A Minor in Possession charge, also known as a MIP, is often associated with college students or teenagers. A MIP is a criminal misdemeanor charge issued when one under twenty-one buys, possesses, or consumes alcohol. If an officer has probable cause, then a minor may be issued an alcohol screening test to determine if the minor is under the influence. A MIP may be issued if one is found in actual possession or constructive possession of alcohol. Actual possession means one is physically in control over the alcohol, and constructive possession means that one could become in actual possession relatively easily.
While the legal drinking age is twenty-one, there are several circumstances where a minor may be protected from receiving a MIP. Individuals between the ages of eighteen to twenty are permitted to serve alcohol as part of their employment. However, individuals under the age of twenty-one are not permitted to work as a bartender or mix alcoholic beverages. Eighteen to twenty-year-old culinary students may taste alcohol for instructional purposes. Culinary students are only permitted to taste alcohol as part of their licensed and accredited culinary program with the supervision of an instructor over the legal age. Law enforcement agencies may use individuals under twenty-one to check whether an establishment is serving or selling alcohol to minors. Lastly, religious ceremonies often permit minors to consume alcohol. Alcohol use in religious ceremonies requires the purchaser to be over twenty-one. Yes, this means you will not go to jail for drinking wine at church or serving a customer a beer at the restaurant where you work; nonetheless, you may not purchase or consume alcohol for any other reason outside of these exceptions.
In the case you have received an MIP, there are several consequences you may face. College students are often the largest target of MIPs; therefore, college students are often subjected to punishment by their universities for MIP charges. Additionally, if you have received an MIP and applied to graduate or professional school, you will likely have to disclose this information. For example, law school applications require all criminal actions to be reported. Further, MIPs are often issued alongside misrepresentation of age charges. Misrepresentation of age charges can vary by a $100-200 fine, or up to thirty days in jail. A judge may suspend one’s driver’s license for 120 days, or mandate one to attend an alcohol prevention or intervention program. The issuance of several MIPs may result in more severe consequences.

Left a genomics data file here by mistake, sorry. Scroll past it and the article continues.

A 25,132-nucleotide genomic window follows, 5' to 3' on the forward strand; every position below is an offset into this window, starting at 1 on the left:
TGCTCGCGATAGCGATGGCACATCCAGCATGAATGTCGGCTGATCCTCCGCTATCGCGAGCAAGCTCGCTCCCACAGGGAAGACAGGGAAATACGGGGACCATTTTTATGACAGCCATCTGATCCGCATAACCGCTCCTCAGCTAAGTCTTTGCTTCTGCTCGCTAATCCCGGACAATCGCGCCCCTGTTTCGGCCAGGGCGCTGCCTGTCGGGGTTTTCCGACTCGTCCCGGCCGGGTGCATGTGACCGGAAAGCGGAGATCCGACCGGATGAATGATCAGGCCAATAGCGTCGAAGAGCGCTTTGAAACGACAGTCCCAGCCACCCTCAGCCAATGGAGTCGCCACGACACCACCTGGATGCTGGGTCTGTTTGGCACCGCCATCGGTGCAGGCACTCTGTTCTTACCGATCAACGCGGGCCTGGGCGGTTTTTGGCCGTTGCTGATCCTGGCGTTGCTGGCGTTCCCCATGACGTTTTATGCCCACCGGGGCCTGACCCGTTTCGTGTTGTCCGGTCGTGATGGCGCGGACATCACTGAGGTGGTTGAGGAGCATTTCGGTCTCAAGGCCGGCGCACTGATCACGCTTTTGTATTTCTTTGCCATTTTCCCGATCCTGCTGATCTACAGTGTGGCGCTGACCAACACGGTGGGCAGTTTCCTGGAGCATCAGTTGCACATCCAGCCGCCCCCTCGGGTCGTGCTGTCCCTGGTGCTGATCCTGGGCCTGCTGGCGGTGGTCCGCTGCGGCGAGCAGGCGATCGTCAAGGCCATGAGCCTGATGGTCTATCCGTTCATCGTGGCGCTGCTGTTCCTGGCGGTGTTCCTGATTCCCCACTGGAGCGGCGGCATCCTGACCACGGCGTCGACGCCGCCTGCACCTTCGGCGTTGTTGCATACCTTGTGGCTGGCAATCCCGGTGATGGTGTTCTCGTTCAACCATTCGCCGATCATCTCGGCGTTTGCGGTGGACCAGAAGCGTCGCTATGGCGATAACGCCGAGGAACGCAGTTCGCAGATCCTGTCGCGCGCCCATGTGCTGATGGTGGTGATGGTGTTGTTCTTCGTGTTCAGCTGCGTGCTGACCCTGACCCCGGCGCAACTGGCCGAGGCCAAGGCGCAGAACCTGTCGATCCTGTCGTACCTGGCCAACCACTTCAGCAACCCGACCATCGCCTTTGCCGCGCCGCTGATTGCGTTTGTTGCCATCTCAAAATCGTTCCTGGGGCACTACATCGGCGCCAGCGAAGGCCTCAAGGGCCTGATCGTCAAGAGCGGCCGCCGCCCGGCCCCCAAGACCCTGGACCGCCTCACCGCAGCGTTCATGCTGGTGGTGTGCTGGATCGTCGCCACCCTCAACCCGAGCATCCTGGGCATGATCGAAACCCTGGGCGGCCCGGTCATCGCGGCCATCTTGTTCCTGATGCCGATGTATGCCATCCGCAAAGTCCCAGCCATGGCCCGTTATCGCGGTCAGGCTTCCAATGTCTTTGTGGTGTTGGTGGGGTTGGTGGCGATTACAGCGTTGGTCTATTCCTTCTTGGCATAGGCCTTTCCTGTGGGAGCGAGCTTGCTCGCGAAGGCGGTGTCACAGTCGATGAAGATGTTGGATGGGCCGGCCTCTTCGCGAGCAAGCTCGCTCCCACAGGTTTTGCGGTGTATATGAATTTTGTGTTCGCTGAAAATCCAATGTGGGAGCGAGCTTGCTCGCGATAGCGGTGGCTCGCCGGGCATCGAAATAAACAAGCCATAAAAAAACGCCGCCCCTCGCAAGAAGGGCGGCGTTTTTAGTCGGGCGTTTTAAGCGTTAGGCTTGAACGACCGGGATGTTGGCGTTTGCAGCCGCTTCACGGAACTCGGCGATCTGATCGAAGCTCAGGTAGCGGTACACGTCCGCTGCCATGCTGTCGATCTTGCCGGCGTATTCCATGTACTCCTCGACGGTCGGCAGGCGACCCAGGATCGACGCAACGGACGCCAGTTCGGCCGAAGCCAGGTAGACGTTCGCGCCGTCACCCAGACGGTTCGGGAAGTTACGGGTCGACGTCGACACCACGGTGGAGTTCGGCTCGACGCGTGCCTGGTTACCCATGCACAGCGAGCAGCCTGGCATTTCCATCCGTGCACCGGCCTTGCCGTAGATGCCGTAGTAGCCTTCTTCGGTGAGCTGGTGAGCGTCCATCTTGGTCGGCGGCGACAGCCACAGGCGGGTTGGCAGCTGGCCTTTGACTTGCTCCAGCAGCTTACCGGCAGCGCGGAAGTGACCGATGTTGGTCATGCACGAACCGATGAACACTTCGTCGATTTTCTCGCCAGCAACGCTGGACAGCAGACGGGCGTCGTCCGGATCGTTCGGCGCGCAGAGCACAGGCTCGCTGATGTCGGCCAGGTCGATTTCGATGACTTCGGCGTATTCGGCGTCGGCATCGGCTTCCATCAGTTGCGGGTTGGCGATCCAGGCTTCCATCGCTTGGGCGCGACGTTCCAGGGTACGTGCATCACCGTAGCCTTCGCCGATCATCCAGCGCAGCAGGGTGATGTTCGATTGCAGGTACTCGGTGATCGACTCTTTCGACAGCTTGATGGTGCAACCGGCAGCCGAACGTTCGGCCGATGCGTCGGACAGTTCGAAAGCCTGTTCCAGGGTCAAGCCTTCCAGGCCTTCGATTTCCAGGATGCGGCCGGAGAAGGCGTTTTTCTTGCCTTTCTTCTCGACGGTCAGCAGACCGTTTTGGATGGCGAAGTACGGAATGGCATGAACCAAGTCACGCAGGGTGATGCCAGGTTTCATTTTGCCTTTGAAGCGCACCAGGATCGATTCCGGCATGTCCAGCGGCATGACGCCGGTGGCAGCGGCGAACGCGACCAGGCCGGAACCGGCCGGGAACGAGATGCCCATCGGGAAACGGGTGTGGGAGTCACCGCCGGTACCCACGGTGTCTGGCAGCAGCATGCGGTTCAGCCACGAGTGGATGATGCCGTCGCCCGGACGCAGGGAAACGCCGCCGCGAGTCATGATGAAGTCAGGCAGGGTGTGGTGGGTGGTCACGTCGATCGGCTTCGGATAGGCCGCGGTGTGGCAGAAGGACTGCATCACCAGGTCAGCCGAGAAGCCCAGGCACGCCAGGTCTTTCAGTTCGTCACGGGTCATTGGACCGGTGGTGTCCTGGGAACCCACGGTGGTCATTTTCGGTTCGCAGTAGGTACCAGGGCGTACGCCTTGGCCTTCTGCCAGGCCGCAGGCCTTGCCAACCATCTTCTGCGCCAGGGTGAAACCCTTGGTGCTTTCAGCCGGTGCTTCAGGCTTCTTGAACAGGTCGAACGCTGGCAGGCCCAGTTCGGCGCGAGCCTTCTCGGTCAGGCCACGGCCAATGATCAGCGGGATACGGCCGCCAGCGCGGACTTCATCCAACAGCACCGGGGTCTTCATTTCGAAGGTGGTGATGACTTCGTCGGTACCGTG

MIPs may only be misdemeanor charges, but there are still many instances when retaining an attorney is the best option. Attorneys may be able to help one obtain a plea deal. A plea deal may help lessen the consequences of one’s actions. If you or your child have received multiple MIPs, an attorney may be able to help navigate the impact this may have on one’s legal record. The court system offers a variety of opportunities to have a MIP sealed or expunged from one’s record; however, an attorney is generally needed for these opportunities to be presented.
At King Law, we understand the challenges involved in any criminal law matter. Our goal is to help guide you through this process and listen to your concerns. Call 888-748-KING (5464) or fill out our form to schedule a consultation at one of our multiple office locations throughout North and South Carolina.